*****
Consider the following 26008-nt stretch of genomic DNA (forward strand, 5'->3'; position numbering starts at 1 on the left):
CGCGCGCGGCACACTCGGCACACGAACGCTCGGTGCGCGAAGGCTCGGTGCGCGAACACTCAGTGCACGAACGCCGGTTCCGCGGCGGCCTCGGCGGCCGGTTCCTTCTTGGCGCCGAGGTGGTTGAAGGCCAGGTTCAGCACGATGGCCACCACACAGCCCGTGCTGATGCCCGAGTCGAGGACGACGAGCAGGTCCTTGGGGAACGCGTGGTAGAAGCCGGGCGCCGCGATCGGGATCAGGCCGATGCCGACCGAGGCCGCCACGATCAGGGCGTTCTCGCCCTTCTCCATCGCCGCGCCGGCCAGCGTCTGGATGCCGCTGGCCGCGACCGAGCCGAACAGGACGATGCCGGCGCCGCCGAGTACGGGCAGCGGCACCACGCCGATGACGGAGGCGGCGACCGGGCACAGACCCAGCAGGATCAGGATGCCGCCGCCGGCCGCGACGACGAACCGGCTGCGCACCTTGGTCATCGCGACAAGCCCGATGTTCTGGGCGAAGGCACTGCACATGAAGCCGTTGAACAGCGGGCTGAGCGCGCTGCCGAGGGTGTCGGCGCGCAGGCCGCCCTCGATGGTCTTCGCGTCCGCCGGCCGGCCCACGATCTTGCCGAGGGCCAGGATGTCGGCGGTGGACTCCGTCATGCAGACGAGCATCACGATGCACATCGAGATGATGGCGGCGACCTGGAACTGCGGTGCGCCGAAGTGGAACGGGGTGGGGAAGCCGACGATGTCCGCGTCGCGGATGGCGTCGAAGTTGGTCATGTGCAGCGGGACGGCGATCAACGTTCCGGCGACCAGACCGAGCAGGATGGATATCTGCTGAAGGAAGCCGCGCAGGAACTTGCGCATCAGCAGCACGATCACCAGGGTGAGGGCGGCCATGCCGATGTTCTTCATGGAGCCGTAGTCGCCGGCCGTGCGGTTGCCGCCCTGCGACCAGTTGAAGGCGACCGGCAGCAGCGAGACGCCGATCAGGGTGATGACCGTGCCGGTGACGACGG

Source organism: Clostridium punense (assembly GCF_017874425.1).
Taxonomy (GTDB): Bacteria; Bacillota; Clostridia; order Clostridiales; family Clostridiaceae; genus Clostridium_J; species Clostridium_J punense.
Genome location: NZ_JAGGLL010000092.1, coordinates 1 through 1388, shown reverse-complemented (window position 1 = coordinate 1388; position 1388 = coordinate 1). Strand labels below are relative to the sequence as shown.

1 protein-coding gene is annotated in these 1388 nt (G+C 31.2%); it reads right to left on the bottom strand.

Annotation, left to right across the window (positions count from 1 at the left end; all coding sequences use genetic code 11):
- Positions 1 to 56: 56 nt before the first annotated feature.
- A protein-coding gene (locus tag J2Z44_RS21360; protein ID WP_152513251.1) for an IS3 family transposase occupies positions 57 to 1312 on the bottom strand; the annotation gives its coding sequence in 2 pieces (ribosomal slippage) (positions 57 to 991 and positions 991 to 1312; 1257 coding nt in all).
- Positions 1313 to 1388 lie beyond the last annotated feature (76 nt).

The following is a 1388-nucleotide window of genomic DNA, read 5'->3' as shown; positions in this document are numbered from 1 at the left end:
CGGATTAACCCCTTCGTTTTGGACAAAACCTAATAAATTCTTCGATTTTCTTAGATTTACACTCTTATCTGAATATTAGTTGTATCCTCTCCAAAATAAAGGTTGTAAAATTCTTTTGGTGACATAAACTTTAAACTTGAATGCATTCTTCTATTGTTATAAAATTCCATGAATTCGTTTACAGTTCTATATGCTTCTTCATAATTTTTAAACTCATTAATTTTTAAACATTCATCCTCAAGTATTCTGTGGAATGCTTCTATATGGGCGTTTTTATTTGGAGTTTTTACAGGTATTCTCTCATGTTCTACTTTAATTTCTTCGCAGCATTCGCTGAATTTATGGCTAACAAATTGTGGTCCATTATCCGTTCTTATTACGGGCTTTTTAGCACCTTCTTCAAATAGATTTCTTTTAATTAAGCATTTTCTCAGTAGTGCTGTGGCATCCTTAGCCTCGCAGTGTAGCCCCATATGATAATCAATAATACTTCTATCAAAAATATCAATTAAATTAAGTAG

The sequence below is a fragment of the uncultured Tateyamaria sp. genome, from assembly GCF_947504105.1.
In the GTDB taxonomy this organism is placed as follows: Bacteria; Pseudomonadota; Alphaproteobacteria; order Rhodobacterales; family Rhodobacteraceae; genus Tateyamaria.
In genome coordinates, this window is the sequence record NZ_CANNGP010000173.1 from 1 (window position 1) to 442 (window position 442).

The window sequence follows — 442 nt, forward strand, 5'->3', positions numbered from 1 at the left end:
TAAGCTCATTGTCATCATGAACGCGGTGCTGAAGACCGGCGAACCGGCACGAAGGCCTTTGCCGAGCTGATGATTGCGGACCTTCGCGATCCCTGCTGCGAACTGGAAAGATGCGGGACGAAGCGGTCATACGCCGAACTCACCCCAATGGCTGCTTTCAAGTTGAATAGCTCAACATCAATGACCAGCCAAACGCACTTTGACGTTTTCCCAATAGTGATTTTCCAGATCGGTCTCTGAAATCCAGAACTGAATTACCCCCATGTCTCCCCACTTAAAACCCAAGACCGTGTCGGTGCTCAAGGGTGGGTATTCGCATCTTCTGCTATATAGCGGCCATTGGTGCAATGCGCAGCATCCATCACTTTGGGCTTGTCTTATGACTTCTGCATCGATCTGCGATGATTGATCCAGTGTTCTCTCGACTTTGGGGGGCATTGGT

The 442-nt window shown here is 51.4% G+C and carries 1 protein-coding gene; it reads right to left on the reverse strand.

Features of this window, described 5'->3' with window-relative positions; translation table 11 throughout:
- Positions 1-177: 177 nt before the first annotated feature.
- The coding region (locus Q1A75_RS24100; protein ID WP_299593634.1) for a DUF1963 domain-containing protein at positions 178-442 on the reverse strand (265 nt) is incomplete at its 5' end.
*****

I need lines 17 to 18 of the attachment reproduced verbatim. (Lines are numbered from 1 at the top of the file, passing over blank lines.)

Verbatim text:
TAAGCTCATTGTCATCATGAACGCGGTGCTGAAGACCGGCGAACCGGCACGAAGGCCTTTGCCGAGCTGATGATTGCGGACCTTCGCGATCCCTGCTGCGAACTGGAAAGATGCGGGACGAAGCGGTCATACGCCGAACTCACCCCAATGGCTGCTTTCAAGTTGAATAGCTCAACATCAATGACCAGCCAAACGCACTTTGACGTTTTCCCAATAGTGATTTTCCAGATCGGTCTCTGAAATCCAGAACTGAATTACCCCCATGTCTCCCCACTTAAAACCCAAGACCGTGTCGGTGCTCAAGGGTGGGTATTCGCATCTTCTGCTATATAGCGGCCATTGGTGCAATGCGCAGCATCCATCACTTTGGGCTTGTCTTATGACTTCTGCATCGATCTGCGATGATTGATCCAGTGTTCTCTCGACTTTGGGGGGCATTGGT

The 442-nt window shown here is 51.4% G+C and carries 1 protein-coding gene; it reads right to left on the reverse strand.